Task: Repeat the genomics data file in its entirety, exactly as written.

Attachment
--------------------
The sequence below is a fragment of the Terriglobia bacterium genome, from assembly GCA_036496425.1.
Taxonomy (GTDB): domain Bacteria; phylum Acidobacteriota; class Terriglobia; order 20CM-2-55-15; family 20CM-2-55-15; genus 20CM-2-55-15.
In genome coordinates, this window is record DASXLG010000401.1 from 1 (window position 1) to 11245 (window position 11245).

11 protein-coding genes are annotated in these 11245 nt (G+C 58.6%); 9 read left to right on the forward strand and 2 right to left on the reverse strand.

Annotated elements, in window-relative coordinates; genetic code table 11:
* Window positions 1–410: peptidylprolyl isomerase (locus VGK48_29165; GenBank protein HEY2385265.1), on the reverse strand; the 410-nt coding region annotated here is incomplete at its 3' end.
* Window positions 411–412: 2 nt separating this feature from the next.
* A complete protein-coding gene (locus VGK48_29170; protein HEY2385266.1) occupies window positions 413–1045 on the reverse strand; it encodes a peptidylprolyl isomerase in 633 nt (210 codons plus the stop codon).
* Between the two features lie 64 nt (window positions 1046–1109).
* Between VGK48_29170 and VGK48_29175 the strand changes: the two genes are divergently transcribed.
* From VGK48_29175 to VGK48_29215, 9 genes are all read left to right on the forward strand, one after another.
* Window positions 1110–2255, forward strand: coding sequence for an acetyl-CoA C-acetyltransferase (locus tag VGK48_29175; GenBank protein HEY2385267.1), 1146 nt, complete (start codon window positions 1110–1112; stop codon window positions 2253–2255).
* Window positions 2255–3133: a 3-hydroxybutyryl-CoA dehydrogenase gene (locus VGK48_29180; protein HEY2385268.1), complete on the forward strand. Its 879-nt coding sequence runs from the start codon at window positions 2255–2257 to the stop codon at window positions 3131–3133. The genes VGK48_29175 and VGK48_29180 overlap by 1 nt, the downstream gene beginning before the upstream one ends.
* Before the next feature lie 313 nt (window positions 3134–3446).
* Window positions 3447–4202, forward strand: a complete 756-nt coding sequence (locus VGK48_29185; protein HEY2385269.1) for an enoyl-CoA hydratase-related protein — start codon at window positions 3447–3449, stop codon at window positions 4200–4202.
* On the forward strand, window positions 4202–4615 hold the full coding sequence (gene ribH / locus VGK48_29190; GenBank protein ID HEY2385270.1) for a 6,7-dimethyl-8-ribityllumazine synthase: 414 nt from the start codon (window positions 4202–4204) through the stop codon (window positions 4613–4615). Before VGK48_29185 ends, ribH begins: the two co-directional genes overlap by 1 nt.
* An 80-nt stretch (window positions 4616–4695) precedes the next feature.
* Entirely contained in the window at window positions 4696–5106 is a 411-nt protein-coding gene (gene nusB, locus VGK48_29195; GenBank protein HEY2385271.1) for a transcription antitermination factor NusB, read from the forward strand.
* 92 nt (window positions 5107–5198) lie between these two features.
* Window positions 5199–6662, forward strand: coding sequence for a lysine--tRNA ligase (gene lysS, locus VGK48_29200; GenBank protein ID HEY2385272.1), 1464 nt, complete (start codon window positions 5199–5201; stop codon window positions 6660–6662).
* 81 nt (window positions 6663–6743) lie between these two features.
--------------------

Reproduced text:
The sequence below is a fragment of the Terriglobia bacterium genome, from assembly GCA_036496425.1.
Taxonomy (GTDB): domain Bacteria; phylum Acidobacteriota; class Terriglobia; order 20CM-2-55-15; family 20CM-2-55-15; genus 20CM-2-55-15.
In genome coordinates, this window is record DASXLG010000401.1 from 1 (window position 1) to 11245 (window position 11245).

11 protein-coding genes are annotated in these 11245 nt (G+C 58.6%); 9 read left to right on the forward strand and 2 right to left on the reverse strand.

Annotated elements, in window-relative coordinates; genetic code table 11:
* Window positions 1–410: peptidylprolyl isomerase (locus VGK48_29165; GenBank protein HEY2385265.1), on the reverse strand; the 410-nt coding region annotated here is incomplete at its 3' end.
* Window positions 411–412: 2 nt separating this feature from the next.
* A complete protein-coding gene (locus VGK48_29170; protein HEY2385266.1) occupies window positions 413–1045 on the reverse strand; it encodes a peptidylprolyl isomerase in 633 nt (210 codons plus the stop codon).
* Between the two features lie 64 nt (window positions 1046–1109).
* Between VGK48_29170 and VGK48_29175 the strand changes: the two genes are divergently transcribed.
* From VGK48_29175 to VGK48_29215, 9 genes are all read left to right on the forward strand, one after another.
* Window positions 1110–2255, forward strand: coding sequence for an acetyl-CoA C-acetyltransferase (locus tag VGK48_29175; GenBank protein HEY2385267.1), 1146 nt, complete (start codon window positions 1110–1112; stop codon window positions 2253–2255).
* Window positions 2255–3133: a 3-hydroxybutyryl-CoA dehydrogenase gene (locus VGK48_29180; protein HEY2385268.1), complete on the forward strand. Its 879-nt coding sequence runs from the start codon at window positions 2255–2257 to the stop codon at window positions 3131–3133. The genes VGK48_29175 and VGK48_29180 overlap by 1 nt, the downstream gene beginning before the upstream one ends.
* Before the next feature lie 313 nt (window positions 3134–3446).
* Window positions 3447–4202, forward strand: a complete 756-nt coding sequence (locus VGK48_29185; protein HEY2385269.1) for an enoyl-CoA hydratase-related protein — start codon at window positions 3447–3449, stop codon at window positions 4200–4202.
* On the forward strand, window positions 4202–4615 hold the full coding sequence (gene ribH / locus VGK48_29190; GenBank protein ID HEY2385270.1) for a 6,7-dimethyl-8-ribityllumazine synthase: 414 nt from the start codon (window positions 4202–4204) through the stop codon (window positions 4613–4615). Before VGK48_29185 ends, ribH begins: the two co-directional genes overlap by 1 nt.
* An 80-nt stretch (window positions 4616–4695) precedes the next feature.
* Entirely contained in the window at window positions 4696–5106 is a 411-nt protein-coding gene (gene nusB, locus VGK48_29195; GenBank protein HEY2385271.1) for a transcription antitermination factor NusB, read from the forward strand.
* 92 nt (window positions 5107–5198) lie between these two features.
* Window positions 5199–6662, forward strand: coding sequence for a lysine--tRNA ligase (gene lysS, locus VGK48_29200; GenBank protein ID HEY2385272.1), 1464 nt, complete (start codon window positions 5199–5201; stop codon window positions 6660–6662).
* 81 nt (window positions 6663–6743) lie between these two features.